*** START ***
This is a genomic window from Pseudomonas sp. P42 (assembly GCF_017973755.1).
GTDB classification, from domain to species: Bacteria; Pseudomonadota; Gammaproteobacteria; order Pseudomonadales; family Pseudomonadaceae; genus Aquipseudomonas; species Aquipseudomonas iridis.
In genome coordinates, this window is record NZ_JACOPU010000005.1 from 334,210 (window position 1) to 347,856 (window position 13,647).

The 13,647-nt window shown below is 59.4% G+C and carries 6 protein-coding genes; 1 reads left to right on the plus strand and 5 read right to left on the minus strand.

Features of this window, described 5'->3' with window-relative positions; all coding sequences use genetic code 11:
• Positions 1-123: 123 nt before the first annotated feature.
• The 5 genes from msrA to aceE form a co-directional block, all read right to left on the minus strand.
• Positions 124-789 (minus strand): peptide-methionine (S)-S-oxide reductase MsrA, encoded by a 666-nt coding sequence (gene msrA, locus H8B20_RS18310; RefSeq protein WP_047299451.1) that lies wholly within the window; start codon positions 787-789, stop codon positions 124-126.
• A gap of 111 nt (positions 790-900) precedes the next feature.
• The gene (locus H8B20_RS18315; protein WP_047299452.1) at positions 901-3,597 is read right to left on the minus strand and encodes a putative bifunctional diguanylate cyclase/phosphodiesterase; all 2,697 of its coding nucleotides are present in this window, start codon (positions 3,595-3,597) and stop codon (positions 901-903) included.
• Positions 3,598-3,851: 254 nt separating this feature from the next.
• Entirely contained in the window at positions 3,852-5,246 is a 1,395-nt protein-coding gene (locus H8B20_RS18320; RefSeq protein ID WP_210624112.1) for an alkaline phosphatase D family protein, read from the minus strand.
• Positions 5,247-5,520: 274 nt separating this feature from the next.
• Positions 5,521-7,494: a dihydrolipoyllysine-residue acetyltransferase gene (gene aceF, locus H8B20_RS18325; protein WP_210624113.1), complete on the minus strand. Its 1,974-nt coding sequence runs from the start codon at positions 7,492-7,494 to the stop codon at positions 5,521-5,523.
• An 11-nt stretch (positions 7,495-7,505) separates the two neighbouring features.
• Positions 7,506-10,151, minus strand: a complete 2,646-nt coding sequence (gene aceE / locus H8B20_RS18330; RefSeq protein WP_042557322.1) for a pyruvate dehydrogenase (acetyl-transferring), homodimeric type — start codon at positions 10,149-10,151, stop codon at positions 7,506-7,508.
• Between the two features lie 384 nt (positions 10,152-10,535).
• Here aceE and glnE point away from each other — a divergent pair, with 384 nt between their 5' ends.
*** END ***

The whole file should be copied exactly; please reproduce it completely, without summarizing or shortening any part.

This is a genomic window from Pseudomonas sp. P42 (assembly GCF_017973755.1).
GTDB classification, from domain to species: Bacteria; Pseudomonadota; Gammaproteobacteria; order Pseudomonadales; family Pseudomonadaceae; genus Aquipseudomonas; species Aquipseudomonas iridis.
In genome coordinates, this window is record NZ_JACOPU010000005.1 from 334,210 (window position 1) to 347,856 (window position 13,647).

The 13,647-nt window shown below is 59.4% G+C and carries 6 protein-coding genes; 1 reads left to right on the plus strand and 5 read right to left on the minus strand.

Features of this window, described 5'->3' with window-relative positions; all coding sequences use genetic code 11:
• Positions 1-123: 123 nt before the first annotated feature.
• The 5 genes from msrA to aceE form a co-directional block, all read right to left on the minus strand.
• Positions 124-789 (minus strand): peptide-methionine (S)-S-oxide reductase MsrA, encoded by a 666-nt coding sequence (gene msrA, locus H8B20_RS18310; RefSeq protein WP_047299451.1) that lies wholly within the window; start codon positions 787-789, stop codon positions 124-126.
• A gap of 111 nt (positions 790-900) precedes the next feature.
• The gene (locus H8B20_RS18315; protein WP_047299452.1) at positions 901-3,597 is read right to left on the minus strand and encodes a putative bifunctional diguanylate cyclase/phosphodiesterase; all 2,697 of its coding nucleotides are present in this window, start codon (positions 3,595-3,597) and stop codon (positions 901-903) included.
• Positions 3,598-3,851: 254 nt separating this feature from the next.
• Entirely contained in the window at positions 3,852-5,246 is a 1,395-nt protein-coding gene (locus H8B20_RS18320; RefSeq protein ID WP_210624112.1) for an alkaline phosphatase D family protein, read from the minus strand.
• Positions 5,247-5,520: 274 nt separating this feature from the next.
• Positions 5,521-7,494: a dihydrolipoyllysine-residue acetyltransferase gene (gene aceF, locus H8B20_RS18325; protein WP_210624113.1), complete on the minus strand. Its 1,974-nt coding sequence runs from the start codon at positions 7,492-7,494 to the stop codon at positions 5,521-5,523.
• An 11-nt stretch (positions 7,495-7,505) separates the two neighbouring features.
• Positions 7,506-10,151, minus strand: a complete 2,646-nt coding sequence (gene aceE / locus H8B20_RS18330; RefSeq protein WP_042557322.1) for a pyruvate dehydrogenase (acetyl-transferring), homodimeric type — start codon at positions 10,149-10,151, stop codon at positions 7,506-7,508.
• Between the two features lie 384 nt (positions 10,152-10,535).
• Here aceE and glnE point away from each other — a divergent pair, with 384 nt between their 5' ends.